Wood, Knife, & Sound

Notes from the workshop of Jedidjah de Vries.

Archive for January, 2020

Reflections on Shaping a Neck

Sunday, January 19th, 2020

I have arrived at the most critical step of building an instrument: shaping the neck. People often think that most of the work goes into getting the right sound, and this is true to an extent. But remember that for most of the construction all I have on my bench is wood, not something that can actually be played. The sound is there, in the design, in the materials, and in the embodied knowledge of craft as expressed in the making itself. But, even when it’s all done, what actually plays, what actually makes the sound and the music, is the system as a whole: the instrument + the bow + the score + the player + maybe other musicians + the room + the audience, and well, you get the idea. Which is why the neck, as a key interface and coupling between components in that system (the musician’s hand and the instrument), is so very very critical.

The neck is a complex set of curves that must satisfy multiple interdependent constraints in three dimensions. To be able to carve it I have to be able to think it first. There are three different ways, or modes of thought, I could use to do that: Techno-Industrial, Artistic, or Craft.

Not to scale!

By the Techno-Industrial Mode I mean something that gives a complete and precise description of the final shape. This could be an elegant mathematical description of the curves, a fancy computer model, or even a physical template. This is how we think of, and build, most things in our industrial mechanized world. It’s the logic of the CNC machine, and also of the factory and assembly line more broadly.

By the Artistic Mode I mean the romantic image of an artist working from their innate genius and creativity. Instead of matching or following an existing model outside of oneself, you go about carving according to an “inner” ideal. It’s often set up as the dialectical antithesis of the mechanical reproduction of the Techno-Industrial mode, and imbued with values such as authenticity. A lot of folks think this is how violins are made, but actually…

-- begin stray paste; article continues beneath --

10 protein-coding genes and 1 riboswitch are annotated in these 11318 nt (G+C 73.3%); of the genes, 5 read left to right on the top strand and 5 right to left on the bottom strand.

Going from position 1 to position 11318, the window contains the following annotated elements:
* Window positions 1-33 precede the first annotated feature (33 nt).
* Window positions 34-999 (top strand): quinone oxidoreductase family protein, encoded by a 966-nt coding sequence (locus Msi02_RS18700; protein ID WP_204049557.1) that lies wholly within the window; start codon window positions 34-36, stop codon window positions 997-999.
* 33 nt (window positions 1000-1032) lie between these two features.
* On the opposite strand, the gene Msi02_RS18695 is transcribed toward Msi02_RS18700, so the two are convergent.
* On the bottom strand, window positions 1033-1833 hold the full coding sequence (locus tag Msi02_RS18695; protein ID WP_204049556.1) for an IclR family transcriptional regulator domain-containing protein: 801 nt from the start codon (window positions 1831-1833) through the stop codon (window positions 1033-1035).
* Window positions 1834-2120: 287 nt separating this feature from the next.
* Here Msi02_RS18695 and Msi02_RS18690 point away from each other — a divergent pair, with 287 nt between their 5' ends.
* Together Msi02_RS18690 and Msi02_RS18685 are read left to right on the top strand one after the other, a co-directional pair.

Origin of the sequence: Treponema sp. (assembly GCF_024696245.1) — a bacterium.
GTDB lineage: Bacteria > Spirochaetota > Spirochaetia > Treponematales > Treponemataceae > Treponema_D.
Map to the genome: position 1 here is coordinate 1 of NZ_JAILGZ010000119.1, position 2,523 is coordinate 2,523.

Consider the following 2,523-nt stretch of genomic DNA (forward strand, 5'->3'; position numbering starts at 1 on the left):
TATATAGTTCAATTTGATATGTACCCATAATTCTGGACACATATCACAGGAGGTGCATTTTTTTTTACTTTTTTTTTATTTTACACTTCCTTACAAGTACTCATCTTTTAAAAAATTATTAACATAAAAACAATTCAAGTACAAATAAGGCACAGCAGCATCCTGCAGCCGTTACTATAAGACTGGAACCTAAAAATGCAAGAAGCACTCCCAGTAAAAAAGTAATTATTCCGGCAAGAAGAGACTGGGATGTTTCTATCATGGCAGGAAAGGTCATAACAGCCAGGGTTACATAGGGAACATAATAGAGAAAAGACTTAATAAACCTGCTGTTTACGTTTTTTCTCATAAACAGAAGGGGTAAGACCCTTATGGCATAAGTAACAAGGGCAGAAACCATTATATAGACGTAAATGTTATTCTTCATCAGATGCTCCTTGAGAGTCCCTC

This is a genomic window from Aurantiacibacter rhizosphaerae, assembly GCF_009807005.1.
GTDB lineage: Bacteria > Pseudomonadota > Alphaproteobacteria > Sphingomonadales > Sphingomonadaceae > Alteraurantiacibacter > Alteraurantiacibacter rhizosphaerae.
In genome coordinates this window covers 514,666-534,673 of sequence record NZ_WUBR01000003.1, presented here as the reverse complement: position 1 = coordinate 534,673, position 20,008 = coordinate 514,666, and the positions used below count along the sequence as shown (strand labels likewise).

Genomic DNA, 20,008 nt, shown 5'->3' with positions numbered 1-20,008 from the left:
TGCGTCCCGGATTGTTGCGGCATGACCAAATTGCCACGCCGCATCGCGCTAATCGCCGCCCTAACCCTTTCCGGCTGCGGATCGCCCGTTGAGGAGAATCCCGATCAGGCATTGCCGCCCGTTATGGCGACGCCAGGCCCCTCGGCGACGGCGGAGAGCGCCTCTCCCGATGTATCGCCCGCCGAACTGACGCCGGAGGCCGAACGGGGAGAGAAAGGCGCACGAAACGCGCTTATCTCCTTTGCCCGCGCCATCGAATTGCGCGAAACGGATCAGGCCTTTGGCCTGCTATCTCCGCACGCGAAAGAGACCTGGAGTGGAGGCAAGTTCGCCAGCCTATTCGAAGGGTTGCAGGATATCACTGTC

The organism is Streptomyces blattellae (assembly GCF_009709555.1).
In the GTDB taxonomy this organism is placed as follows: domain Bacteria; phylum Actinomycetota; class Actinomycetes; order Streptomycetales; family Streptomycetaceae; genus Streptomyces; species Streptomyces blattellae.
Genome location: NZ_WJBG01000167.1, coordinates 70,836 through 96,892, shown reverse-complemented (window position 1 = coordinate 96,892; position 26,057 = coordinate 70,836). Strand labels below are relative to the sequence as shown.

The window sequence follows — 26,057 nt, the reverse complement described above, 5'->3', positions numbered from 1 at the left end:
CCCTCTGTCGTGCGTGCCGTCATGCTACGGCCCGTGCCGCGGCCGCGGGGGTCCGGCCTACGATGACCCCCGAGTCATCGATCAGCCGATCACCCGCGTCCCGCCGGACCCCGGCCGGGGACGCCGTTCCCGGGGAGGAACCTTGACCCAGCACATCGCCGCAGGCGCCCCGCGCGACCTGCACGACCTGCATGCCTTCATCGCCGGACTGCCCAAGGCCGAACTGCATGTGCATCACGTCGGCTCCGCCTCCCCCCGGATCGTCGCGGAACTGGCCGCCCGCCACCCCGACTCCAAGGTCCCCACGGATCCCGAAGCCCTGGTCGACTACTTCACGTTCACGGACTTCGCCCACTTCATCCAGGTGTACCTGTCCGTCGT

It’s all about the Craft Mode, which often goes unrecognized because we’re not used to seeing it much anymore. At first glance it looks a bit like a mix of the other two. Some amount of templates or prescriptive measurements can be used as the basis for the construction but, these don’t set a complete and precise specification as with the Techno-Industrial Mode. The design is adjusted and filled in by the maker. But this isn’t a creative act of self-expression as with the Artistic Mode, but one of craft. That is, it’s an expression—in the act of making itself—of the embodied knowledge of the maker coming together with the physical piece being worked on.

Dividers are key to the craft way of seeing and thinking.

Now going back to the neck: There are one or two points I measure relative to other points, some straights I check, and some curves I check against templates, these last of which I may not end up following exactly. The rest I have to fill in, guided by my knowledge of past instruments, players’ feedback and preferences, my tools and how they cut the wood, my eye, and by how my hand feels the neck. As I said earlier, the neck is a critical coupling in the playing-system-as-a-whole so at the end of the day that’s what ultimately matters. But I can only get there by combining the different kinds of knowing and seeing that go into working by Craft.

Spinoza wears a snazzy bow-tie on his neck.